Nissan confirms LMP1 program for 2015 FIA WEC; car reveal will have to wait

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The good news: Nissan, via NISMO Global, has confirmed its long-rumored participation in the 2015 FIA World Endurance Championship, with its new LMP1 car.

The bad news: We’ll have to wait to see what it looks like.

At a press conference in London on Friday, Nissan confirmed a two-car entry for the 2015 FIA WEC. It will take its flagship car, the GT-R, and insert it into the top level of the FIA World Endurance Championship with two cars.

The LMP1 car will be called the Nissan GT-R LM NISMO, which carries on a sporting bloodline that stretches back 30 years and recognizes the company’s flagship road car, the Nissan GT-R.

ACO President Pierre Fillon joined Nissan’s Chief Planning Office & Executive Vice-President, Andy Palmer; NISMO President Shoichi Miyatani and NIMSO Global Head of Brand, Marketing & Sales, Darren Cox, for the announcement at the Old Truman Brewery in Brick Lane, London.

“Innovation is at the heart of everything we do,” Palmer said in a manufacturer release. “There is no better place to demonstrate innovation than here in Europe’s new hot-bed of digital marketing and, from next year, on track at Le Mans. We have chosen this venue – and made it a celebration, rather than yet another press conference – to reflect the fact that when we go racing, we do so differently.”

When it came to the press conference itself, Palmer used a bit stronger language to describe Nissan’s success in the efficiency department given the Leaf, its road-going EV model.

“The new regulations demand efficiency… and that’s what Nissan owns. We’ll bring our know-how and passion into LMP1,” he said.

As for the tease of the car, Palmer said that due to the competition, they’ll wait to unveil their car at a later date. A teaser image was included with the release.

“We all want to see it … but we’re gonna have to wait,” he said. “But Audi, Toyota, Porsche … we’re coming to spoil your party… and have fun in the process. We’re going to win in a very different way.”

Nissan’s main effort this year at Le Mans is concentrated around the all-electric Nissan ZEOD RC prototype, which is entered as the Garage 56 chassis this year, and with a wealth of engines in the LMP2 class – 15 of the 19 cars entered in class.

Jack Miller wins the MotoGP Japanese Grand Prix as Fabio Quartararo stops his downward points’ slide

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Jack Miller ran away with the MotoGP Japanese Grand Prix at Motegi as Fabio Quartararo stopped his downward slide in the championship when a last-lap accident from his closest rival in the standings caused Francesco Bagnaia to score zero points.

Starting seventh, Miller quickly made his way forward. He was second at the end of two laps. One lap later, he grabbed the lead from Jorge Martin. Once in the lead, Miller posted three consecutive fastest laps and was never seriously challenged. It was Australian native Miller’s first race win of the season and his sixth podium finish.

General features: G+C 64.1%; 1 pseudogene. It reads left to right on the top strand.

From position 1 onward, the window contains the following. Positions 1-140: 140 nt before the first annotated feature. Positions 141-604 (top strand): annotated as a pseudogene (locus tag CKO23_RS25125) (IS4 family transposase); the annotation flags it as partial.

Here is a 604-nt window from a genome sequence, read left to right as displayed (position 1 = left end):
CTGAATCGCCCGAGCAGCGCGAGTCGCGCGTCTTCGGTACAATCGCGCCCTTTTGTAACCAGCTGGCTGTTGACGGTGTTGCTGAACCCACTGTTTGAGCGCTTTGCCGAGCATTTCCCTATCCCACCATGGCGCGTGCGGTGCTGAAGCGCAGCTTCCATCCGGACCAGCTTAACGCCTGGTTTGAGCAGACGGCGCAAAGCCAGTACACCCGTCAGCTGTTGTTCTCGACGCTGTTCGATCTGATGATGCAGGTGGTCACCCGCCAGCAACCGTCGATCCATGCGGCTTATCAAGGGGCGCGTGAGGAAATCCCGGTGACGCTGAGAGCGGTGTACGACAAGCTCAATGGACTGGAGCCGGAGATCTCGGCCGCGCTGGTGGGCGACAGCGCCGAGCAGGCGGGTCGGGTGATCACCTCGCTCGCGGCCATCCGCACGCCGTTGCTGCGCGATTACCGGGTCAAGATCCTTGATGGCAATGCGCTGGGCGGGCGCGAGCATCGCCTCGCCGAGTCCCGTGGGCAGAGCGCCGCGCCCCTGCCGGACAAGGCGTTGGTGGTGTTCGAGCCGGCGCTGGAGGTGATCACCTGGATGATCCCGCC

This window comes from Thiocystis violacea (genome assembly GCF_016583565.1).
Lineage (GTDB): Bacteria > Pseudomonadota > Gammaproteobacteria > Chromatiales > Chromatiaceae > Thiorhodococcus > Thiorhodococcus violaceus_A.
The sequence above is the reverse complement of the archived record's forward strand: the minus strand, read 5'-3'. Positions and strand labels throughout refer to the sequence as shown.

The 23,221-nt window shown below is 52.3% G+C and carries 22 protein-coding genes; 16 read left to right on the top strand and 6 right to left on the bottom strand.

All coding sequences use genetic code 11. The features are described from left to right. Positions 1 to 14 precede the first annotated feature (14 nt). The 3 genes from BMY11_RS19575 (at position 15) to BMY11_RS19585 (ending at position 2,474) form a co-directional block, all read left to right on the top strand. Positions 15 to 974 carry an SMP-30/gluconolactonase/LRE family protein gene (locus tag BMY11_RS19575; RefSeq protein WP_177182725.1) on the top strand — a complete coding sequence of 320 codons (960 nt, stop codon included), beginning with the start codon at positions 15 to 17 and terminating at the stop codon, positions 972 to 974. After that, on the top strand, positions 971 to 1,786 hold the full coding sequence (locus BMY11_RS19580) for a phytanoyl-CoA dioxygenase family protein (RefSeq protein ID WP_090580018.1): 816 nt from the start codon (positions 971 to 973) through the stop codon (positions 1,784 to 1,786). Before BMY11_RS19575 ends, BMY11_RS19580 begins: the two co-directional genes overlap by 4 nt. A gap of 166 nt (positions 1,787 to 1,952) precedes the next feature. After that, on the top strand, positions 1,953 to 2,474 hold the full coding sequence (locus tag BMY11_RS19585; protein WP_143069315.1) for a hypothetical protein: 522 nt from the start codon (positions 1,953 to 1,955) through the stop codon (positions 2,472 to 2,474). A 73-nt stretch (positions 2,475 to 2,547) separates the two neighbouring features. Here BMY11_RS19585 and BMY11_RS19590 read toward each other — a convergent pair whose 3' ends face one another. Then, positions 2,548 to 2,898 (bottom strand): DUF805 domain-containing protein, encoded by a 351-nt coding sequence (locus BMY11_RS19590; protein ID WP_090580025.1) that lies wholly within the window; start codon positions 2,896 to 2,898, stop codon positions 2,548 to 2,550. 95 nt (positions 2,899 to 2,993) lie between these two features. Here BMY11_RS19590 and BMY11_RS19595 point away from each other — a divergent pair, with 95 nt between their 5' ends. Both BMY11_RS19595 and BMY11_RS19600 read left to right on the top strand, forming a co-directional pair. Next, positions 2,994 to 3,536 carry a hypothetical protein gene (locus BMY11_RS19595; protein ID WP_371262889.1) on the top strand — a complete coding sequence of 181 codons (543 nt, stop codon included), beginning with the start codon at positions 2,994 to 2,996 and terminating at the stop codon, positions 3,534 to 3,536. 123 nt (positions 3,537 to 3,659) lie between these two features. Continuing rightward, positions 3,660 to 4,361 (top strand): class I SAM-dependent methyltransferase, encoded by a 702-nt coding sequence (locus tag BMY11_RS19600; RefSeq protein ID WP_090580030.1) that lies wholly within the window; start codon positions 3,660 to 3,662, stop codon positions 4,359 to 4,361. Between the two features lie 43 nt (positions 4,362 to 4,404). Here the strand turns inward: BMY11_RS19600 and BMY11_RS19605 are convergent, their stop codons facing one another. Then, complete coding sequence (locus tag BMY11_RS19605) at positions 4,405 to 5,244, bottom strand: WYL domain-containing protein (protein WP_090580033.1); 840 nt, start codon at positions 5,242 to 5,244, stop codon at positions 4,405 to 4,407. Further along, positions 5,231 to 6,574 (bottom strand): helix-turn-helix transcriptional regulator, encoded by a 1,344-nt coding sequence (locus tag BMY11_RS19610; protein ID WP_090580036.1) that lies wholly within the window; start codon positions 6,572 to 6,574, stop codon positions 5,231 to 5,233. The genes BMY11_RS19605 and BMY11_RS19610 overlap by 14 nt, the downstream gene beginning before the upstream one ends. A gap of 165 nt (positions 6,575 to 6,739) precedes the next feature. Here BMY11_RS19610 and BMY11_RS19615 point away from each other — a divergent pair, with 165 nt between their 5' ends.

The proximity to his home turf was not lost.

“I can ride a motorcycle sometimes,” Miller said in NBC Sports’ post-race coverage. “I felt amazing all weekend since I rolled out on the first practice. It feels so awesome to be racing on this side of the world.

“What an amazing day. It’s awesome; we have the home Grand Prix coming up shortly. Wedding coming up in a couple of weeks. I’m over the moon; can’t thank everyone enough.”

Miller beat Brad Binder to the line by 3.4 seconds with third-place Jorge Martin finishing about one second behind.

But the center of the storm was located just inside the top 10 as both Quartararo and Bagnaia started deep in the field.

Quartararo was on the outside of row three in ninth with Bagnaia one row behind in 12th. Neither rider moved up significantly, but the championship continued to be of primary importance as Bagnaia put in a patented late-race charge to settle onto Quartararo’s back tire, which would have allowed the championship leader to gain only a single point.

On the final lap, Bagnaia charged just a little too hard and crashed under heavy braking, throwing away the seven points he would have earned for a ninth-place finish.

The day was even more dramatic for the rider who entered the MotoGP Japanese Grand Prix third in the standings. On the sighting lap, Aleix Espargaro had an alarm sound, so he peeled off into the pits, dropped his primary bike and jumped aboard the backup. Starting from pit lane, he trailed the field and was never able to climb into the points. An undisclosed electronic problem was the culprit.

For Quartararo, gaining eight points on the competition was more than a moral victory. This was a track on which he expected to run moderately, and he did, but the problems for his rivals gives him renewed focus with four rounds remaining.

Next week, the series heads to Thailand and then Miller’s home track of Phillip Island in Australia. They will close out the Pacific Rim portion of the schedule before heading to Spain for the finale in early November.

It would appear team orders are not in play among the Ducati riders. Last week’s winner Enea Bastianini made an aggressive early move on Bagnaia for position before the championship contender wrestled the spot back.

In his second race back following arm surgery, Marc Marquez won the pole. His last pole was more than 1,000 days ago on this same track in 2019, the last time the series competed at Motegi. Marquez slipped to fifth in the middle stages of the race, before regaining a position to finish just off the podium.

In Moto2 competition, Ai Ogura beat Augusto Fernandez to close the gap in that championship to two points. Fernandez holds the scant lead. Alonso Lopez rounded out the podium.

Both American riders, Cameron Beaubier and Joe Roberts finished just outside the top 10 in 11th and 12th respectively.